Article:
In a lengthy opinion released yesterday in Assoc. for Molec. Pathology v. USPTO, __F.Supp.2d___(S.D. N.Y.) (PDF below), the court invalidated claims directed to isolated DNA sequences, as well as to cancer screening methods using them, and even to methods of screening potential anti-cancer compounds using them. Although the Judge stated that his opinion was limited to DNA sequences, it is difficult not to extrapolate his reasoning to many heretofore patentable chemical compounds that are obtained by purification from natural sources, including body tissues, fluids, cells and the like. For background on this lawsuit, including representative claims and patents, please refer to my post of May 18, 2009, archived under “Patentable Subject Matter.”
After construing the DNA claims to cover “real and tangible molecules of deoxynucleotides linked by a phosphodiester backbone” that are “substantially separated from cellular components which naturally accompany a gene [including the rest of the chromosomal DNA],” the Judge’s reasoning took an interesting turn. The opinion contains an extensive review of the older case law, such as Funk Bros. Seed Co. v. Kalo, and again and again, the Judge carved off what he viewed as findings of novelty for s. 102 examination and subject matter that might be “new” for s. 101 but was still an unpatentable “product of nature.”
The Judge stated and restated the rationale of the decision: “Considerations of novelty are irrelevant for s. 101 purposes.… Products of nature do not constitute patentable subject matter absent a change that results in creation of a fundamentally new product.” To patent a substance arguably present in “the jungle of nature” – my term, or is it from Bergy? – the claimed composition must be “a product of human ingenuity ‘having a distinctive name, character [and] use.’” [citing Chakrabarty]. Separating absolute novelty from fundamental newness permitted the Judge to distinguish, and ignore, the well-known opinion by Judge Learned Hand in Parke-Davis (189 F.2d 95) which found purified adrenaline to be patentable in view of earlier less-pure adrenal gland extracts that were marginally medically useful. Likewise, In re Bergstrom (PGE3 claim) was ignored as a decision turning on the issue of inherent anticipation, not patentable subject matter. Because he limited his opinion to attempts to claim DNA, the Judge ignored In re Bergy, which permitted applicant to patent cultured pure strain microorganisms useful to make antibiotics.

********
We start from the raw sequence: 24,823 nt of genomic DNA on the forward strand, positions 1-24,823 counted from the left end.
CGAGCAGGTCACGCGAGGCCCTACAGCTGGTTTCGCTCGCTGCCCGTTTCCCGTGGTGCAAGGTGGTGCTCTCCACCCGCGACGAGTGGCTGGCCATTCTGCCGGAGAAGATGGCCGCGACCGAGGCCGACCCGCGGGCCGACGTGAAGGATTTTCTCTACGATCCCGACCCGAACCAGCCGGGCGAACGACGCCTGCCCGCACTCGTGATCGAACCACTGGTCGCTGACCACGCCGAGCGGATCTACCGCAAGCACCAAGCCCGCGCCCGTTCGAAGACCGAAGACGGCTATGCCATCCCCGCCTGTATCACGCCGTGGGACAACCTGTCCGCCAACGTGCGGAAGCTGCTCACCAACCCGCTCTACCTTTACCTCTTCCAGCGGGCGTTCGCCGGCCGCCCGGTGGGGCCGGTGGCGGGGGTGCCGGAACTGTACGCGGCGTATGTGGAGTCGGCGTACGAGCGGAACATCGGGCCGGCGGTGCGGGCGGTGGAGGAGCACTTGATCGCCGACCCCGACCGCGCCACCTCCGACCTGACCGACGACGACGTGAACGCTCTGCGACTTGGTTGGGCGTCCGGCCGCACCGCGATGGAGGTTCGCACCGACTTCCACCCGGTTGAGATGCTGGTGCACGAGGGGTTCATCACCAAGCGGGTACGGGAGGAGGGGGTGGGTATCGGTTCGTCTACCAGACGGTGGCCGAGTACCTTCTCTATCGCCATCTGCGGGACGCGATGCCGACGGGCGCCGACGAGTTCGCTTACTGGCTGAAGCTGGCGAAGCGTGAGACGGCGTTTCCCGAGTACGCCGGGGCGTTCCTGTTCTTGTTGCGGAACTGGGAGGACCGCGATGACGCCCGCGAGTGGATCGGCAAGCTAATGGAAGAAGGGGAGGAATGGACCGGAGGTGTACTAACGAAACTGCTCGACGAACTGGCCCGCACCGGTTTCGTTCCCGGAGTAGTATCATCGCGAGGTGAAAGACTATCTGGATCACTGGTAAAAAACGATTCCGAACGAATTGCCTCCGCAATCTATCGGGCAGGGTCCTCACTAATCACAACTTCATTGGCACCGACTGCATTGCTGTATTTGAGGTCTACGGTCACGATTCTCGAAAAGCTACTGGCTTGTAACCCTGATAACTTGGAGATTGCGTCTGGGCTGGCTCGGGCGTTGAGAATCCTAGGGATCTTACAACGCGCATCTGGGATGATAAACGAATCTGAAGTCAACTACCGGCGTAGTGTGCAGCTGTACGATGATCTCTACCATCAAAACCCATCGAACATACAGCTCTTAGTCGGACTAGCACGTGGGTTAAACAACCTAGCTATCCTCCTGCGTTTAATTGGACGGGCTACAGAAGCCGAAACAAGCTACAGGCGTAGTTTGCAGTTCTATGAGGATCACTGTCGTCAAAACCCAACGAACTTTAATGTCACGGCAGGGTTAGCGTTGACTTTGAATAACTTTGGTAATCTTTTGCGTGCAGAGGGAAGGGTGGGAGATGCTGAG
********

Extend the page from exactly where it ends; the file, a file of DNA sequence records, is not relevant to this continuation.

Simple purification and isolation is not enough, per se. Citing In re Merz, 97 F.Supp. 599 (CCPA 1935), the Judge found that “Purification of known materials does not result in a patentable product” unless “the product obtained in such a case had properties and characteristics which were different in kind from those of the known product rather than in degree.” Turning to the “isolated and purified DNA” claims, the Judge found that alteration in the essential characteristic of the DNA – the sequence of nucleotides – had not taken place, so that the claimed DNA was not “markedly different from DNA as it exists in nature. “ He brushed aside Myriad’s assertions that the isolated DNA molecules were useful for applications that could not be carried out using the natural material, since he found the preservation of the natural DNA sequence of premier importance, rather than the undisputable structural differences between these relatively small molecules and the chromosomal DNA from which they were isolated.
The assay claims and the screening claims were invalidated primarily as made up of mental steps that were not transformative, unlike the administering and determining steps in the Fed. Cir.’s recent Prometheus decision. The Judge dismissed the Constitutional claims against the PTO as not necessary to decide the case.
Of course, this will go to the Federal Circuit for review, and likely to the Supreme Court. Hal Wegner has written that Myriad should have read the older case law more closely, particularly FunK Bros. which was not decided on “product of nature” grounds. Regarding claiming isolated and purified DNA sequences, appellees and their allies should consider that the Federal Circuit has implicitly approved of this type of claiming for at least 20 years. In 1994, I wrote the following for an AIPLA “Roadshow”:
However, anyone attempting to patent a DNA sequence still faces the potential ‘natural product’ rejections such as those discussed above [inter alia Funk Bros.]. Luckily, for the patent attorney and his clients, the Fed. Cir. has issued two rulings which implicitly approved the language which the applicants employed to bring DNA ‘out of the jungle.’ In the Amgen v Chugai decision (18 USPQ2d 1016 (Fed. Cir. 1991)) claim 2 was found to be valid:
‘(2) A purified an isolated DNA sequence consisting essentially of a DNA sequence encoding erythropoietin.’ [Lin, U.S. Pat. No. 4703008].
In Fiers v. Sugano, 25 USPQ2d 1601 (Fed. Cir. 1993), both the Patent Office and the court started with an assumption of the allowability of this ‘count’:
‘A DNA which consists of DNA which codes for a human fibroblast interferon-beta polypeptide.’
Let’s hope that our “luck” in patenting biomolecules has not run out.